When service of process is made on an overseas defendant, the complaint and evidence must be translated into the local language. For evidence, a certificate of translation by an attorney will also be attached. For the list of parties, katakana notation must be attached, so it is necessary to decide how the names and addresses of the parties should be written.

Consular service

In most cases, consular service of process will be used to serve a foreign company. The court where the lawsuit is pending will request (commission) the local Japanese consulate or embassy to serve the documents. The commission is made by handing a document called a “written request for service. The embassy or consulate will send (1) a summons for the first oral argument date, (2) a notice of demand for written answer, (3) a request for notification of the place of service, as well as the complaint and evidence, etc., translated by an interpreter, by mail or other means. The result of the service will be reported to the General Secretariat of the Supreme Court through the Consular Affairs Bureau of the Ministry of Foreign Affairs by means of a report on the result of service.

Service under the Convention on the Service of Process and Service by the Central Authority

The Convention on Service of Process refers to the 1968 Convention on the Service and Notice of Judicial and Extrajudicial Documents Relating to Civil or Commercial Matters in Foreign Countries. Japan ratified the Convention in 1970. If Japan has ratified the Service Convention, the Service Convention takes precedence over the Civil Procedure Convention (1954 “Convention on Civil Procedure”). Service by a central authority is service made by request from the Supreme Court Secretariat to a foreign central authority (Ministry of Foreign Affairs or Ministry of Justice). If the defendant does not voluntarily receive the document by consular service, it will be necessary to make a central authority service.

Service in Absentia and Service by Publication

If the defendant did not receive the document served or could not be served because the defendant’s whereabouts are unclear, service must be made by way of service by publication. If service by consular service or service by the central authority is made, or if service by publication in Japan is made because the defendant did not receive the document for service by these methods, the Japanese court proceedings are legally pending. Therefore, if the foreign company is absent or does not contest the plaintiff’s claim in the Japanese court proceedings, the Japanese court will issue a judgment granting the plaintiff’s claim.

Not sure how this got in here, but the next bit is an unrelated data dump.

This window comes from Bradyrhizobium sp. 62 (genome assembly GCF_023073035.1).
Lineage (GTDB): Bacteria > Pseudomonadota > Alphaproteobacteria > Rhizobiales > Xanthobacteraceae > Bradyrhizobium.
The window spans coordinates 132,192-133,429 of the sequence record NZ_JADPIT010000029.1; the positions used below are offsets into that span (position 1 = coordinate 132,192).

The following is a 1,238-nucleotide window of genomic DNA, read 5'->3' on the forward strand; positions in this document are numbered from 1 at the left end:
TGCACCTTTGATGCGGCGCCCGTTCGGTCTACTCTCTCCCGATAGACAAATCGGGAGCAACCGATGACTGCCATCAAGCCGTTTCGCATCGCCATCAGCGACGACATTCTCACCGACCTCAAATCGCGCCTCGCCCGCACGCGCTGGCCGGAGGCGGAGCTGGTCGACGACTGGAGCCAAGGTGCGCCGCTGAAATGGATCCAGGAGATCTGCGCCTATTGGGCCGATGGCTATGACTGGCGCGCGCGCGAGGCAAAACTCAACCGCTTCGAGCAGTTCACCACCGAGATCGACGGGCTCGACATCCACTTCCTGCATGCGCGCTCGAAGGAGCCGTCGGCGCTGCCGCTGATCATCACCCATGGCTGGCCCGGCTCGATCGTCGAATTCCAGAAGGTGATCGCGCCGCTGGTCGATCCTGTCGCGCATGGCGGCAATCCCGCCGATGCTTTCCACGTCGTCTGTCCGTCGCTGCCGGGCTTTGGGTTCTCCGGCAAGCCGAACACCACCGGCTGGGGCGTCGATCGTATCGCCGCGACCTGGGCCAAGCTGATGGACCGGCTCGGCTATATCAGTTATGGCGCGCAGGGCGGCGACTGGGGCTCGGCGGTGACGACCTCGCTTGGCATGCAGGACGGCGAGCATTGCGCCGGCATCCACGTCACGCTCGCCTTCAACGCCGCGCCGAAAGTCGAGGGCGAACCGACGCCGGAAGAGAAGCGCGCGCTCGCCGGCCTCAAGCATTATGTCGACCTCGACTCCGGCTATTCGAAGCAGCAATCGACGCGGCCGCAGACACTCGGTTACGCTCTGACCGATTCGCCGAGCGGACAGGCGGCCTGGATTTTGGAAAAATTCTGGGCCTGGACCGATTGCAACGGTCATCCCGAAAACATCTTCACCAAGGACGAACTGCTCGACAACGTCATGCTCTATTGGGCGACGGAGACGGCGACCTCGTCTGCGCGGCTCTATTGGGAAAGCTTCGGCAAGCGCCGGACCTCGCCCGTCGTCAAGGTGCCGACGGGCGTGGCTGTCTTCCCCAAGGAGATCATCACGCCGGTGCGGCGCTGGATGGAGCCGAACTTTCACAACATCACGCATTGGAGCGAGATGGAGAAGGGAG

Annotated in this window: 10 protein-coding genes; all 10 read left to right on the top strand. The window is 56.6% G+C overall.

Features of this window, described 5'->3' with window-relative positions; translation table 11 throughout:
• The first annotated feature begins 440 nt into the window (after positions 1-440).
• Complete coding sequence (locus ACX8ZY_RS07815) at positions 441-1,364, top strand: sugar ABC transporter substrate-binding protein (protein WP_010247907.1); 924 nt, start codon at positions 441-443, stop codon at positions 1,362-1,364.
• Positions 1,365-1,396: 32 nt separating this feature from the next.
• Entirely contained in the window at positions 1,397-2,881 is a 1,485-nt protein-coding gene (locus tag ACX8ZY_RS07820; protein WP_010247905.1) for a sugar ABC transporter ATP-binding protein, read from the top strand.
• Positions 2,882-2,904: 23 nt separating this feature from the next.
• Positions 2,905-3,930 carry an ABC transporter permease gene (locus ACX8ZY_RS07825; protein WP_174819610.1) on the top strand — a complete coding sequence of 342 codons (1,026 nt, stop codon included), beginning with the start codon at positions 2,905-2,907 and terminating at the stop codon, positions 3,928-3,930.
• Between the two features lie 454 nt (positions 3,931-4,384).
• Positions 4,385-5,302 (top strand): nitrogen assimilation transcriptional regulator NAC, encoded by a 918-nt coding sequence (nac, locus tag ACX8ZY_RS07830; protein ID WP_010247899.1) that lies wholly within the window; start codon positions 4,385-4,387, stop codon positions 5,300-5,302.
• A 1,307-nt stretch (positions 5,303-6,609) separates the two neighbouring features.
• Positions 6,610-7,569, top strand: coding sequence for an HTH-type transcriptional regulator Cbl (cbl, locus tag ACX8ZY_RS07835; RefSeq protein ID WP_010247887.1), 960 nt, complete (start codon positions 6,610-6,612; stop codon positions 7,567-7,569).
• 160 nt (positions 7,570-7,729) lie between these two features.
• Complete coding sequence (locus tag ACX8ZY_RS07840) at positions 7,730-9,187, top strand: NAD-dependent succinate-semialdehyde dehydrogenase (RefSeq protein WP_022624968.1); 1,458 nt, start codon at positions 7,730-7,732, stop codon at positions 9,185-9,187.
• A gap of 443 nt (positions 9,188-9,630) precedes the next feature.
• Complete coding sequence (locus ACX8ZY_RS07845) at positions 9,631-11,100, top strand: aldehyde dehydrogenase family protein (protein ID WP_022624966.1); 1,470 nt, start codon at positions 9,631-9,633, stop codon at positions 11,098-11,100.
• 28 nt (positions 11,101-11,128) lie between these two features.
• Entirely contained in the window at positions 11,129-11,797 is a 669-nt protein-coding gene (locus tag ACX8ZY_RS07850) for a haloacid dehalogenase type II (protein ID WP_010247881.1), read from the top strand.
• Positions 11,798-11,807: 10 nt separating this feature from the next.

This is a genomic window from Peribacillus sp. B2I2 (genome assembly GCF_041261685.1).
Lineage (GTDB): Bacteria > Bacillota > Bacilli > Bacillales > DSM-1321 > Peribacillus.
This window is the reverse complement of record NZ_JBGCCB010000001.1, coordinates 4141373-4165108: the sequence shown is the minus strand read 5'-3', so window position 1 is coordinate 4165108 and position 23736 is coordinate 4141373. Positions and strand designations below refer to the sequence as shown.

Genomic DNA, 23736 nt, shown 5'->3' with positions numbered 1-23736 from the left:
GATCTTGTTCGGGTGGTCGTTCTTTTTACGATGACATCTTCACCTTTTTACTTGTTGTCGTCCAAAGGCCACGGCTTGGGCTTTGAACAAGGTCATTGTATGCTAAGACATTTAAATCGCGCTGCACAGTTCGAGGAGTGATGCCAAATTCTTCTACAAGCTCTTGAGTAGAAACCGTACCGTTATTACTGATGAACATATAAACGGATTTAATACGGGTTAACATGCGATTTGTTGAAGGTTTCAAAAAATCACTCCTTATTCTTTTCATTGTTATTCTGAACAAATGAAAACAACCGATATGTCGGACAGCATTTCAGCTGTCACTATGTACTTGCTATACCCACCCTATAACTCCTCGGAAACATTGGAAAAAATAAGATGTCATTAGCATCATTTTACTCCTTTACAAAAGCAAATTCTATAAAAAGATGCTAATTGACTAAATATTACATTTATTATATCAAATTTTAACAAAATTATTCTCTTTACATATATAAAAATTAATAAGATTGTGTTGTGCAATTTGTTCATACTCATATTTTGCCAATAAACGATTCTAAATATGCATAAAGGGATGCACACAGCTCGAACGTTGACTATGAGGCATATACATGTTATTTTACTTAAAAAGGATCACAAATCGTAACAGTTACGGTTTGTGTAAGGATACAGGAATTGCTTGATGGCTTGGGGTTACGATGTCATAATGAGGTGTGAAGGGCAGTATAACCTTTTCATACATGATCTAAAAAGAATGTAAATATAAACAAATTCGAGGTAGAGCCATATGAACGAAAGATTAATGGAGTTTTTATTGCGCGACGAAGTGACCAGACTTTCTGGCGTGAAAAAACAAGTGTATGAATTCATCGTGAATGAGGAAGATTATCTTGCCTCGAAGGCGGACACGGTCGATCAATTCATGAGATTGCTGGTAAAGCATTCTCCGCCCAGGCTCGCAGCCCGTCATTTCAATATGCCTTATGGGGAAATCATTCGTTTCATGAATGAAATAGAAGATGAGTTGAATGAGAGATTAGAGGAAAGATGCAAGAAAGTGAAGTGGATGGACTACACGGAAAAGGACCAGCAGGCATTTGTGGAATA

Enforcement against foreign companies

When a judgment against a foreign company is obtained, the property of the foreign company, if any, is seized in Japan. If the property of the foreign company does not exist in Japan, we will file a petition in the home country of the foreign company for a decision to recognize the judgment, and after obtaining a decision of recognition in the foreign country, we will seize and revalue the property located there.

Kuribayashi Sogo Law Office Services

As international transactions increase, disputes between foreign and Japanese companies are becoming more common. Most of these disputes are about payment for goods or about compensation for damages for defective goods. It is best if the foreign company and the Japanese company can settle the dispute through settlement discussions, but if this is not possible, the foreign company will have no choice but to file a lawsuit. Kuribayashi Sogo Law Office has represented Japanese companies in many cases in which they have filed lawsuits against foreign companies in Japanese courts. When a Japanese company sues a foreign company in a Japanese court, it requires knowledge of issues of jurisdiction and international service of process. Kuribayashi Sogo Law Office has handled many international litigation cases and can provide advice on international service of process and jurisdiction. The fee for filing a lawsuit in a Japanese court will be determined on a case-by-case basis according to the attorney’s fee regulations of the Japan Federation of Bar Associations (however, a translation fee will be added) or on a time-charge basis. In either case, however, client companies are entitled to a 20% discount on the regular attorney’s fee. For more information, please contact us at Kuribayashi Sogo Law Office using our contact form.